It isn’t hard to find liqueur recipes on the internet. Some of them are quite simple. My grandfather used to take vodka and mix it with hazelnut syrup that you would use in coffee, and he would call it Frangelico. Some are a little more complex.
1 lb. (450 g) berries or fruit
3 cups (710 ml) 80-proof vodka (or 1.5 cup pure grain alcohol + 1.5 cup water)
1 1/4 cup (300 ml) granulated sugar
Rinse the fruit or berries. Fruit must be cut into small pieces. Place berries or fruit in a container, add vodka. Cap and store in a cool, dark place, stir once a week for 2 - 4 weeks. Strain through metal colander. Transfer the unsweetened liqueur to an ageing container (glass bottle or container with tight cap). To 3 cups (710) ml unsweetened liqueur add 1 1/4 cup (300 ml) granulated sugar. Let age for at least three months. Pour carefully the clear liqueur to a new bottle. Add more sugar if necessary.
The fruit used for liqueur making can be used as deserts: mix with sugar and use with ice-cream.
Storage of liqueurs
The flavor of almost all liqueurs improves during storage. Fruit and berry liqueurs should be stored for at least 6 months for maximum taste. Some lemon liqueurs (e.g. Limoncello) should not be stored for a long time.
Liqueurs should contain approximately 1 cup sugar per 3 cups finished liqueur (300-350 g sugar per liter). If your liqueur is too sweet, add a mixture of vodka and water (1:1).
Sweetness change during storage
Sugar is converted to glucose and fructose which are simple sugar types with less sweet flavor. Therefore sugar must sometimes be added to homemade liqueurs after storage for some months.
The alcohol content should normally be 20-30% for fruit and berry liqueurs, except for citrus liqueurs which might have higher alcohol content. If your liqueur has too strong alcohol taste, add some water (or fruit juice) and sugar. If your liqueur has too low alcohol content, add vodka and sugar.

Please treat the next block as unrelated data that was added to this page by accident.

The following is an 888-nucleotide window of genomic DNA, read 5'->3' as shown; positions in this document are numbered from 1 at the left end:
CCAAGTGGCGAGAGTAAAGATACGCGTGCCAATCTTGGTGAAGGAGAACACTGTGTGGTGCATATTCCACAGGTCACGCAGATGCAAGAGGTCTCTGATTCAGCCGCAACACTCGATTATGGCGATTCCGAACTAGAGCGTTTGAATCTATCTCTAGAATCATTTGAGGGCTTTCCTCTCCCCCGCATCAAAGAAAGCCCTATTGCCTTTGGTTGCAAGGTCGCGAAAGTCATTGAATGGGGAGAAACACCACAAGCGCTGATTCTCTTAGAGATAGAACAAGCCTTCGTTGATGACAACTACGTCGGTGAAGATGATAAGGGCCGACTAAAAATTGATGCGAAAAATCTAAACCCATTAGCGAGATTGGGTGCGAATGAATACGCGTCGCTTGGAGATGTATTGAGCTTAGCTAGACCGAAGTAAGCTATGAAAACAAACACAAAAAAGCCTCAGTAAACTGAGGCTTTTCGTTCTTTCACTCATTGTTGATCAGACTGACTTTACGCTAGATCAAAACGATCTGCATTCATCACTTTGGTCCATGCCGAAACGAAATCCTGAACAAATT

Liqueurs of fruit mixtures:
Don't mix more than two types of fruits or berries in liqueurs. You can make successful mixtures of bitter berries with mild ones, like blueberries and cranberries. If you mix more types you might end up with a sweet-sour drink with no interesting flavor.
Other liqueur making websites:
Lots of fruit are coming into season around here, which means it is time for making fruit wine. Thing is, most fruits do not contain enough sugar to make a wine that is stable. That is to say, the sugar in the fruit becomes alcohol, but not at a high enough quantity to act as a good preserver of the wine. Therefore, more sugar should be added until a hydrometer reading comes out to be SG 1.090. This gives the wine a potential alcohol content of 12%. This process is called chaptalization, and is usually heavily frowned upon with grapes and apples, but necessary for other fruits.
I find chaptalization very frustrating.
First off, one would figure out how much sugar is in the juice that you are working with by taking a hydrometer reading. For example, maybe it reads 1.070. Based on Daniel Pambianchi’s Techniques in Home Winemaking, I was converting the specific gravity to degrees Brix, and having to do all my other calculations in metric. What a headache! However, I have recently found out from Ben Waston’s Cider, Hard and Sweet that it takes about 2.25 grams of sugar per gallon to raise the SG 5 points. So, to raise a 1.070 reading to 1.090, which is a 20 point difference, so 20 divided by 5 is 4, which is then multipled by 2.25, so it would take 9 ounces of sugar times the number of gallons you have.